Epic Games Asks Court To Stop Apple Monopoly

By Ben Hamill - September 10 2020
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Epic Games Asks Court To Stop Apple Monopoly

Apple may be locked and loaded and ready for a so-called retaliation, but that doesn’t mean Fortnite creators Epic Games are simply going to sit back and wait to hear the shrapnel drop. Not if a request recently brought before court is anything to go by, in any event.

Epic Games on Friday confirmed that it has now approached the United States District Court for the Northern District of California for an order that will force Apple Inc. to refrain from continuing its “retaliation” against the video games giant – this of course after Apple practically wiped out Epic’s account from its (Apple’s) App Store.

If successful, the preliminary intervention applied for by the Fortnite creator will see to it that Fortnite returns to the App Store and that Epic’s developer account is reinstated.

Read More...Microsoft Sides With Epic In Apple Spat

Court Must Prevent “Harm”

In its submission brought before court, Epic argues that failing the successful granting by the court of said preliminary intervention or injunction, it (Epic Games) will likely suffer irreparable damages and harm. Epic Games in its application reportedly refers to the smartphone giant as an industry monopolist. And what’s more, that the iPhone maker maintains that monopoly by constantly overstepping the boundaries of anti-trust legislation. Apple specifically focuses on achieving this by prohibiting competitive entries, argues Epic Games.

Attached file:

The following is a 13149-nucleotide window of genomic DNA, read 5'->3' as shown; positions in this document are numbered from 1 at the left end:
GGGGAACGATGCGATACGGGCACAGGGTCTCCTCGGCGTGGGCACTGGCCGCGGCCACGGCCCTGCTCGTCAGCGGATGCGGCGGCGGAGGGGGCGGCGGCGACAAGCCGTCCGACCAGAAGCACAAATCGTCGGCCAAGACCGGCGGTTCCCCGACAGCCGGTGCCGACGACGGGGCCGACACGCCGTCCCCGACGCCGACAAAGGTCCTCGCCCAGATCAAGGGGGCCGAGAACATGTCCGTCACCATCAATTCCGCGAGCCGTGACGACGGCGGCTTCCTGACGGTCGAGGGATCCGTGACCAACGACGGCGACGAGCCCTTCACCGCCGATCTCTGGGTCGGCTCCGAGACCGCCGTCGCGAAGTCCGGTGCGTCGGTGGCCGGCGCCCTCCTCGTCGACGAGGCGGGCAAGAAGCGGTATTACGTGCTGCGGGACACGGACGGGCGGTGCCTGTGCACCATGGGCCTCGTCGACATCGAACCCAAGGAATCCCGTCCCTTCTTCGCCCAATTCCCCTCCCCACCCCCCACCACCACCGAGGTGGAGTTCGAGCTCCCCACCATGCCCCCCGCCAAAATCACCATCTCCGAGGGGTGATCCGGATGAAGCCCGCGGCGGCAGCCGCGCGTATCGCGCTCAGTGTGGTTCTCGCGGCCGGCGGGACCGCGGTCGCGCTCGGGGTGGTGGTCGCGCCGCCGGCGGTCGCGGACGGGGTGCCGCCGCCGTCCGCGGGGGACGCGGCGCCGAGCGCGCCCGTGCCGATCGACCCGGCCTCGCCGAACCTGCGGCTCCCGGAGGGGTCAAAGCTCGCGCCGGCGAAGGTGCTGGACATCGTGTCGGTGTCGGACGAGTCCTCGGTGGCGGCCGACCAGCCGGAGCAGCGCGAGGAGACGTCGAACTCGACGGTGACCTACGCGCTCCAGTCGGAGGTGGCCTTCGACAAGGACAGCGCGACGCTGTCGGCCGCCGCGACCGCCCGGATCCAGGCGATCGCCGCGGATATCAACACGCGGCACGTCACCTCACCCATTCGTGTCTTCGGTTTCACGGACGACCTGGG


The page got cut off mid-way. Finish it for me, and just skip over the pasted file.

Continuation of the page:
Apple a little over a week ago booted Epic Games from its digital store after Epic supposedly breached the store’s in-app payment regulations by offering to its (Epic’s) players an alternative method of payment that effectively bypasses Apple’s App Store payment channels in their entirety. And while Epic explained the move as having come from a place of it wanting to extent to its players more affordable alternatives than those available via Apple’s digital store, the iPhone maker – perhaps not surprisingly – immediately interpreted this as an attempt by Epic to avoid paying to Apple the agreed-upon 30% commission.

Complying Would Mean Colluding

Epic Games in its application also pointed out how Apple has been going about the business of discouraging anyone from challenging its monopoly in the mobile apps market. What Apple is basically saying to its competitors is to follow its rules or die trying to challenge them, said Epic.

Complying with Apple’s request by agreeing to remove from Fortnite the “direct payment feature” would be equal to that of “colluding” with the smartphone giant to hold on to its current monopoly over in-app payments, said a clearly defiant Epic Games.

Or in the words of school-yard politicians, it’s on.

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